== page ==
Mental health is about how we think, feel and behave. It can go up and down, or around and around and different scenarios can place us in different places mentally. Laura Kirkpatrick is an Associate in our Employment and HR department and has provided the following advice on how businesses can look to manage mental health within the workplace.
Positive mental health allows us to make the most of things, cope with day to day life and play a full part in the workplace. However, mental health issues can destabilise us and make it difficult for us to enjoy our jobs, perform well or even interact with colleagues and clients.
According to the charity Mind, one in six employees experiences work-related stress, anxiety and/or depression and cost businesses in excess of £40 billion per year due to absences. It is vital that employers commit to managing mental health at work, by improving awareness, eradicating the sources of stress and by creating a positive culture that fully supports staff.
How to improve awareness?
Employers should be aware of their legal obligations in that they have a duty to take reasonable care to ensure employees are not put at risk through excessive pressures or demands arising from the way their work is organised. Additionally, if an employee is suffering from a mental health impairment that is substantial, long term and has a negative effect on their ability to do normal daily activities, this could constitute a disability meaning the employer has to consider making ‘reasonable adjustments’ to avoid the individual being put at a disadvantage compared to non-disabled employees.
Improving awareness within the workplace encourages employees to care for themselves and help provide support to others who might be struggling. Mental health policy will show a commitment to managing these issues and will highlight that mental health is approached professionally and sensitively by employers. A policy should be well thought out and easily accessible. It should recognise what mental health is, the causes of negative mental health in the workplace, how any stigma can be removed, and it should encourage employees to come forward to benefit from support. Having a policy will provide clarity which will reassure staff and in turn make it less likely to remove themselves from the workplace and go on a period of sick leave.
Can we eradicate mental health problems in the workplace?
Employers can certainly take steps to prevent mental health problems in the workplace. Firstly, employers can work with its employees to identify possible causes of mental health problems through meetings, informal chats, surveys and anonymous feedback, perhaps using comment boxes. Common causes of stresses which can lead to mental health problems within the workplace are unsustainable workloads, difficult relationships and performance issues. Employers can also consider effective preventative measures such as flexible working hours, changes to roles, increased support from managers or extra training or mentoring. Addressing these issues will demonstrate that the employee is supported in turn can make them feel less anxious about coming to work and prevent long term ill mental health that may lead to prolonged absence.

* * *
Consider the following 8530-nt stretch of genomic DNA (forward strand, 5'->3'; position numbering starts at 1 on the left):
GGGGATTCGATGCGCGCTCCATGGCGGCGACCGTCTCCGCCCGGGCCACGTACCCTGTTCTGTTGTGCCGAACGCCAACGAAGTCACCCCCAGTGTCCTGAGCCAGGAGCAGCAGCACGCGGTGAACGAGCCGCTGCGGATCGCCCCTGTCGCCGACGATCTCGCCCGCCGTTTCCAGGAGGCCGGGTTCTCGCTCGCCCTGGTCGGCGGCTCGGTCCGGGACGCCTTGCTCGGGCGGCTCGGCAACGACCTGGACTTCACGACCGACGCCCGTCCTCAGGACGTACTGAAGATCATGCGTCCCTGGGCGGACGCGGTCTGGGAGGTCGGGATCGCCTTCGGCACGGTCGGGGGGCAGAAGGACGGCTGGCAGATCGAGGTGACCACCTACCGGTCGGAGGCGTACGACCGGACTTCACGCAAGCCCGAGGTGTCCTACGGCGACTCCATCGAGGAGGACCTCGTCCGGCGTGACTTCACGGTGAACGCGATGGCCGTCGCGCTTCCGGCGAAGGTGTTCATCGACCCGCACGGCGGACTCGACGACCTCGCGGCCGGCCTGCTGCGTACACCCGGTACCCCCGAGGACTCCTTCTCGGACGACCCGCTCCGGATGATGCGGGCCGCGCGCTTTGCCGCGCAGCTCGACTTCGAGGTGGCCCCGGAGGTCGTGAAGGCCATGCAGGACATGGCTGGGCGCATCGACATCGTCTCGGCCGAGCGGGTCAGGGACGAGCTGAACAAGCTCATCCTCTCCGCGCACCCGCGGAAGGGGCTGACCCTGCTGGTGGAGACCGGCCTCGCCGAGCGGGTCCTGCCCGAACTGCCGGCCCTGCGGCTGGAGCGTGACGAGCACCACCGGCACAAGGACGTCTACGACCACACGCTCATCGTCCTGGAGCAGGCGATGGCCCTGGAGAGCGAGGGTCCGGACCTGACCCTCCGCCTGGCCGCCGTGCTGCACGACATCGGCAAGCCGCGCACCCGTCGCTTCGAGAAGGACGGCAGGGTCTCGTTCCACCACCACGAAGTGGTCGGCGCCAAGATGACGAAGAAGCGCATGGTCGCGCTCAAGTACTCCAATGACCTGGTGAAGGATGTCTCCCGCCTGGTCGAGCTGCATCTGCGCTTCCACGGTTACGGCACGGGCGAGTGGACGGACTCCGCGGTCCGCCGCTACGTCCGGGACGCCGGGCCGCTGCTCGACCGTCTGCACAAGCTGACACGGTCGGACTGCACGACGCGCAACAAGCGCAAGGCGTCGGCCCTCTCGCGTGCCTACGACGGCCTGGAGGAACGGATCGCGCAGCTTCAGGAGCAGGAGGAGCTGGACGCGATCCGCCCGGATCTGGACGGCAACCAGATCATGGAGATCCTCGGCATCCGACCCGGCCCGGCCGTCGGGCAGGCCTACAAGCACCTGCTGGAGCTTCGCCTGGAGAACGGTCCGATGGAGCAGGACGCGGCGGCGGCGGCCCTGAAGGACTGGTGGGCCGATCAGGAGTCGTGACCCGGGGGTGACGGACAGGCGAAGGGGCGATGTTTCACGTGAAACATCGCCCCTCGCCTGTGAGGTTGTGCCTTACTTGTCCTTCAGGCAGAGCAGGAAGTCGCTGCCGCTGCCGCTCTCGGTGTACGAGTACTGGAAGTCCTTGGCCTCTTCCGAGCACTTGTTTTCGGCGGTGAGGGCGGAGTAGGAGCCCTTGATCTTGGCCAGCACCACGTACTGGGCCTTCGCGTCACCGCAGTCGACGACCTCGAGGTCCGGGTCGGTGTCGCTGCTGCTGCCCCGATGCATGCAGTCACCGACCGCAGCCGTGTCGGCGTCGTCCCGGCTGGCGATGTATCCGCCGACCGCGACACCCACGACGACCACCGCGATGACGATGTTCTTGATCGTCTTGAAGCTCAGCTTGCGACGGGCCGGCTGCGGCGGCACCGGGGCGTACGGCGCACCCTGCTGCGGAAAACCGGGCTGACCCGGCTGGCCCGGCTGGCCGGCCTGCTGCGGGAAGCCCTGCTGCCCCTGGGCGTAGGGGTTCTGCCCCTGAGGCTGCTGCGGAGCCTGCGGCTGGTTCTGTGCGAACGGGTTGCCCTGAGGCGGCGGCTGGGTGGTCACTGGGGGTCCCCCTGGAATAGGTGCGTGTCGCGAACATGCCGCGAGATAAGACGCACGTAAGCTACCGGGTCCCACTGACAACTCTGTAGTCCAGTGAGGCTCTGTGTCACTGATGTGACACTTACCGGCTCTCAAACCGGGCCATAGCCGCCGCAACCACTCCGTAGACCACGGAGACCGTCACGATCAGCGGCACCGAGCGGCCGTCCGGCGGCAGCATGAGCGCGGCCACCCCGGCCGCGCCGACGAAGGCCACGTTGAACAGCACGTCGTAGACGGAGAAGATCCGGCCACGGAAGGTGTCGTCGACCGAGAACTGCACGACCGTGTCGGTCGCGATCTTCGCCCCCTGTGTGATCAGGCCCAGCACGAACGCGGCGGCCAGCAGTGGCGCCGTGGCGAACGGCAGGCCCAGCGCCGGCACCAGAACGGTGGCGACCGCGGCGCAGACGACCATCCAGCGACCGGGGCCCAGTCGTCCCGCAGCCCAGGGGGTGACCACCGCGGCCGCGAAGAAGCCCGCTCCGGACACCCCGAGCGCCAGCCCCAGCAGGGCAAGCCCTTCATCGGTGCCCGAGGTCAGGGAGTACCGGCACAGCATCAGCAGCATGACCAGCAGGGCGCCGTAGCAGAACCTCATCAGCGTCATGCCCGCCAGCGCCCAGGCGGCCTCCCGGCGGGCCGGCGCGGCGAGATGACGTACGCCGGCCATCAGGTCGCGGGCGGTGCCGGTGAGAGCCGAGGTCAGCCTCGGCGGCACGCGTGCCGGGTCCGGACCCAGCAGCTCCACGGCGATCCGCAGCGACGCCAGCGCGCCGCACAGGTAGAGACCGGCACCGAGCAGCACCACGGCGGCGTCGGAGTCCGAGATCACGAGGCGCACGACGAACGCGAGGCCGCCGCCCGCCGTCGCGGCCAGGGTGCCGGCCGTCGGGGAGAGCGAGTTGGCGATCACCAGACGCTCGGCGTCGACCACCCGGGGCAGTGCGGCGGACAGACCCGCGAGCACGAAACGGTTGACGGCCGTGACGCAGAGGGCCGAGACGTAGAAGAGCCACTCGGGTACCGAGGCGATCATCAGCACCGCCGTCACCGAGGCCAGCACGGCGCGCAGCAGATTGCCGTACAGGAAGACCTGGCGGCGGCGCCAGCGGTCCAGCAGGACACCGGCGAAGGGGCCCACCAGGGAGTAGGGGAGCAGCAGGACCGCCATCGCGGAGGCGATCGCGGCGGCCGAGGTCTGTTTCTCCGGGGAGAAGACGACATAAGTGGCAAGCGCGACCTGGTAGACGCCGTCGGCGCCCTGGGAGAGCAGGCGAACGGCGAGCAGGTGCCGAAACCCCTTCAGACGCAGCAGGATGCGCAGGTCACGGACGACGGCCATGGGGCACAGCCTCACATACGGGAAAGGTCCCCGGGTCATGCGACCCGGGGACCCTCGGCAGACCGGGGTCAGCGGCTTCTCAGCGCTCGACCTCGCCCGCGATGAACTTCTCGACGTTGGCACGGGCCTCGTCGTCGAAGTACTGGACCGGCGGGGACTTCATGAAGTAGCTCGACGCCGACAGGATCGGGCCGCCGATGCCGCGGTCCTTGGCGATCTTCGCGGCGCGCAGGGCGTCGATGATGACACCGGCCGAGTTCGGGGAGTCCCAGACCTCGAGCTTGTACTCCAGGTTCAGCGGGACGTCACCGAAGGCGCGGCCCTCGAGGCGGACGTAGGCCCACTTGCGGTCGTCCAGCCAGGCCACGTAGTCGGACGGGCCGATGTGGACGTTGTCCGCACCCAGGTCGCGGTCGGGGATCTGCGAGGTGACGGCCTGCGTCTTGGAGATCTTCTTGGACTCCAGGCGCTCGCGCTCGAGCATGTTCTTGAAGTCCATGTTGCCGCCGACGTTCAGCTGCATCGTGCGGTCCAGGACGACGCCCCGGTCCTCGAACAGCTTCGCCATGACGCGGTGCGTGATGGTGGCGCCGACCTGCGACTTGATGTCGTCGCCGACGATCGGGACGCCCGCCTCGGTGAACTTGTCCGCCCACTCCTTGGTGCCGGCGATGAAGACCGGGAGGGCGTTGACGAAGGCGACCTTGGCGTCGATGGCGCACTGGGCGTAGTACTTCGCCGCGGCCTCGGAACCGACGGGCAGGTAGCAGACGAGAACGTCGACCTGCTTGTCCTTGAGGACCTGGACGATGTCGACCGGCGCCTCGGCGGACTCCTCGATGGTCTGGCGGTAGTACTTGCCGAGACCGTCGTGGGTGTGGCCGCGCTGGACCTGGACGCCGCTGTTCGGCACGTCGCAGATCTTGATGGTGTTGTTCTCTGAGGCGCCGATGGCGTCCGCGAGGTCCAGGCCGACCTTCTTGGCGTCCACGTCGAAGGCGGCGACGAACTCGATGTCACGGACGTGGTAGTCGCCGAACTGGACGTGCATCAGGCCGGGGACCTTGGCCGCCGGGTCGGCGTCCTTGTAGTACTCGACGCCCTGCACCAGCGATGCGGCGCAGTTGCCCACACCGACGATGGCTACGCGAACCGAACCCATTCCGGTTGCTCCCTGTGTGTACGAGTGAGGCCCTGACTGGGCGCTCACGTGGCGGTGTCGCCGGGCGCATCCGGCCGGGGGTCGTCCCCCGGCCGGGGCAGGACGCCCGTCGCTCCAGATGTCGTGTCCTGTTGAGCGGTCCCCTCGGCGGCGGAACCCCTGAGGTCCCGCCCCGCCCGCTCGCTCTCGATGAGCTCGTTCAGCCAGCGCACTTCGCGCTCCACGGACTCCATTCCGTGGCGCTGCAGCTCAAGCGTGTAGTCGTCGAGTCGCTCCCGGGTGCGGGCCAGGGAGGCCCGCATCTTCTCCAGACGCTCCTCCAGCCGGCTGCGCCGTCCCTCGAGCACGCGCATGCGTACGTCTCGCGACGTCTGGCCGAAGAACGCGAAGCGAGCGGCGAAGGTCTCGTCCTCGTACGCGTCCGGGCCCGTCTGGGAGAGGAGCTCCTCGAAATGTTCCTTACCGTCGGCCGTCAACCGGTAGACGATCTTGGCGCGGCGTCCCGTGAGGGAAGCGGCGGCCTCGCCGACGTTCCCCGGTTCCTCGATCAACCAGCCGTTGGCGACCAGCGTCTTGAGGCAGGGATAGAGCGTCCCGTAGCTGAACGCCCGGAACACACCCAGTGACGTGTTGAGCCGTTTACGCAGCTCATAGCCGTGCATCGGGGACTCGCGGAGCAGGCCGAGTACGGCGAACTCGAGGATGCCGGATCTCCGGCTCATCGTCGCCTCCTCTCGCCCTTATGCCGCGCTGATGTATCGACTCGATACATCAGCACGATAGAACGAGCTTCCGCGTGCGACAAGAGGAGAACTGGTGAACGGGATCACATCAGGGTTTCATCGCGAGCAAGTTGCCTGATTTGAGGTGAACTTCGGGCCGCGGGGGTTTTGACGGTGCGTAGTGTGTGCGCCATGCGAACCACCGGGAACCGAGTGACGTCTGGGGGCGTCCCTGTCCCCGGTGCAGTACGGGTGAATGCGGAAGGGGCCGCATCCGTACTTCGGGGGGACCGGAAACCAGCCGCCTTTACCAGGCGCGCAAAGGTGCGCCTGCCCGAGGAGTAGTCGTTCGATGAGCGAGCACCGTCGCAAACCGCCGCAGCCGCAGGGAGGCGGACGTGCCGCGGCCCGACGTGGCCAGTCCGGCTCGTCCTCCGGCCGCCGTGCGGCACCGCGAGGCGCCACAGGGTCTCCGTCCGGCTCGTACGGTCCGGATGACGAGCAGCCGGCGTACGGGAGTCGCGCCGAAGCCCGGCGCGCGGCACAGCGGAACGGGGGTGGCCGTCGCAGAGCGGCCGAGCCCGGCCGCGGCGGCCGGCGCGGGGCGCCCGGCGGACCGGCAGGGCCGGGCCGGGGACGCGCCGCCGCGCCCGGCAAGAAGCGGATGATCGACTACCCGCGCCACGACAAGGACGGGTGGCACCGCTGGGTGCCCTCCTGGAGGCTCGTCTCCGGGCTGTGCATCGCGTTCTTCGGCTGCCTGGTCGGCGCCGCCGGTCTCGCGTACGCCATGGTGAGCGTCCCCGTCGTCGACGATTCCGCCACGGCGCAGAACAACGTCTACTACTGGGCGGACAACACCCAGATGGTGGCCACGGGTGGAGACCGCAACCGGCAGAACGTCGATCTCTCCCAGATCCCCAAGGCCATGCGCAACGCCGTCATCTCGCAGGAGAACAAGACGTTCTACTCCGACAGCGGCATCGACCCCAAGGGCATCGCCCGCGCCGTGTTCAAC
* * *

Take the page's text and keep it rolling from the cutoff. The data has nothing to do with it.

Educating employees or line managers to be ‘mental health first aiders’ who identify signs of mental distress and provide support to their colleagues on a confidential basis may also encourage affected employees to come forward before their problems intensify. This may also reduce any fear and stigma attached to seeking help and will assist the employer and employee identity issues and put a plan in place to deal with challenges swiftly and sensitively.
Employers can also set out those standards it expects of staff to improve and maintain their mental wellbeing taking great care to put in place reasonable adjustments wherever they can to avoid potential conflicts and in the worst-case scenario the ugly spectre of claims being brought for either disability discrimination or personal injury.